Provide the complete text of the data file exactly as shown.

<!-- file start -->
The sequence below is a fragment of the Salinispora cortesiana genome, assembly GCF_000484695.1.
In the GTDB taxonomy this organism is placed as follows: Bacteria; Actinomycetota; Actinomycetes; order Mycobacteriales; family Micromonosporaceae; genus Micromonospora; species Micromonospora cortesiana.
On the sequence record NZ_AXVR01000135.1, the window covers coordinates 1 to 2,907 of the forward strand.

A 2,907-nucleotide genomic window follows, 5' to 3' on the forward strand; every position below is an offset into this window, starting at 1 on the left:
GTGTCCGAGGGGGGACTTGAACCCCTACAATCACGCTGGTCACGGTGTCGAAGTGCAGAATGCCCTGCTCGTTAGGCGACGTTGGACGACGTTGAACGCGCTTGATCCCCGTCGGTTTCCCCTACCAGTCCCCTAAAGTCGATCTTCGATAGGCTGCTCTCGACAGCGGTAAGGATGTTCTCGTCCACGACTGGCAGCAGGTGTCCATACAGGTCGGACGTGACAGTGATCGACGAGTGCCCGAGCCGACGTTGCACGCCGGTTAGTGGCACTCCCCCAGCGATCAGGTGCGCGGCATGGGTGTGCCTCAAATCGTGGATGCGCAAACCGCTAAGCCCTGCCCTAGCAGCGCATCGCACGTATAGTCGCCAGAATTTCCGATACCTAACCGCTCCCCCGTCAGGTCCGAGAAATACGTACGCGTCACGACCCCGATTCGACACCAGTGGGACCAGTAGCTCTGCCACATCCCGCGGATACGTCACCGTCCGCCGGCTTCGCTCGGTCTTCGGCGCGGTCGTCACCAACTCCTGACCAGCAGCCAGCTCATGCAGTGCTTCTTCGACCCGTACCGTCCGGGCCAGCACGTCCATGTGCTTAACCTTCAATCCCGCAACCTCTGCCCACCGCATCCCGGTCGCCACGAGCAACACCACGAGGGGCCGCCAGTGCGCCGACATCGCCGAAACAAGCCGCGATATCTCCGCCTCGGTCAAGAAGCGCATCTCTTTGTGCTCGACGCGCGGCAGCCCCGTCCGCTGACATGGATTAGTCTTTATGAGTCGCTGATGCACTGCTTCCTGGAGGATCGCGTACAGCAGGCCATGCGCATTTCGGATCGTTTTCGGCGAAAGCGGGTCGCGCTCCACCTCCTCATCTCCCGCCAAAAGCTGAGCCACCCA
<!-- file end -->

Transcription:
The sequence below is a fragment of the Salinispora cortesiana genome, assembly GCF_000484695.1.
In the GTDB taxonomy this organism is placed as follows: Bacteria; Actinomycetota; Actinomycetes; order Mycobacteriales; family Micromonosporaceae; genus Micromonospora; species Micromonospora cortesiana.
On the sequence record NZ_AXVR01000135.1, the window covers coordinates 1 to 2,907 of the forward strand.

A 2,907-nucleotide genomic window follows, 5' to 3' on the forward strand; every position below is an offset into this window, starting at 1 on the left:
GTGTCCGAGGGGGGACTTGAACCCCTACAATCACGCTGGTCACGGTGTCGAAGTGCAGAATGCCCTGCTCGTTAGGCGACGTTGGACGACGTTGAACGCGCTTGATCCCCGTCGGTTTCCCCTACCAGTCCCCTAAAGTCGATCTTCGATAGGCTGCTCTCGACAGCGGTAAGGATGTTCTCGTCCACGACTGGCAGCAGGTGTCCATACAGGTCGGACGTGACAGTGATCGACGAGTGCCCGAGCCGACGTTGCACGCCGGTTAGTGGCACTCCCCCAGCGATCAGGTGCGCGGCATGGGTGTGCCTCAAATCGTGGATGCGCAAACCGCTAAGCCCTGCCCTAGCAGCGCATCGCACGTATAGTCGCCAGAATTTCCGATACCTAACCGCTCCCCCGTCAGGTCCGAGAAATACGTACGCGTCACGACCCCGATTCGACACCAGTGGGACCAGTAGCTCTGCCACATCCCGCGGATACGTCACCGTCCGCCGGCTTCGCTCGGTCTTCGGCGCGGTCGTCACCAACTCCTGACCAGCAGCCAGCTCATGCAGTGCTTCTTCGACCCGTACCGTCCGGGCCAGCACGTCCATGTGCTTAACCTTCAATCCCGCAACCTCTGCCCACCGCATCCCGGTCGCCACGAGCAACACCACGAGGGGCCGCCAGTGCGCCGACATCGCCGAAACAAGCCGCGATATCTCCGCCTCGGTCAAGAAGCGCATCTCTTTGTGCTCGACGCGCGGCAGCCCCGTCCGCTGACATGGATTAGTCTTTATGAGTCGCTGATGCACTGCTTCCTGGAGGATCGCGTACAGCAGGCCATGCGCATTTCGGATCGTTTTCGGCGAAAGCGGGTCGCGCTCCACCTCCTCATCTCCCGCCAAAAGCTGAGCCACCCA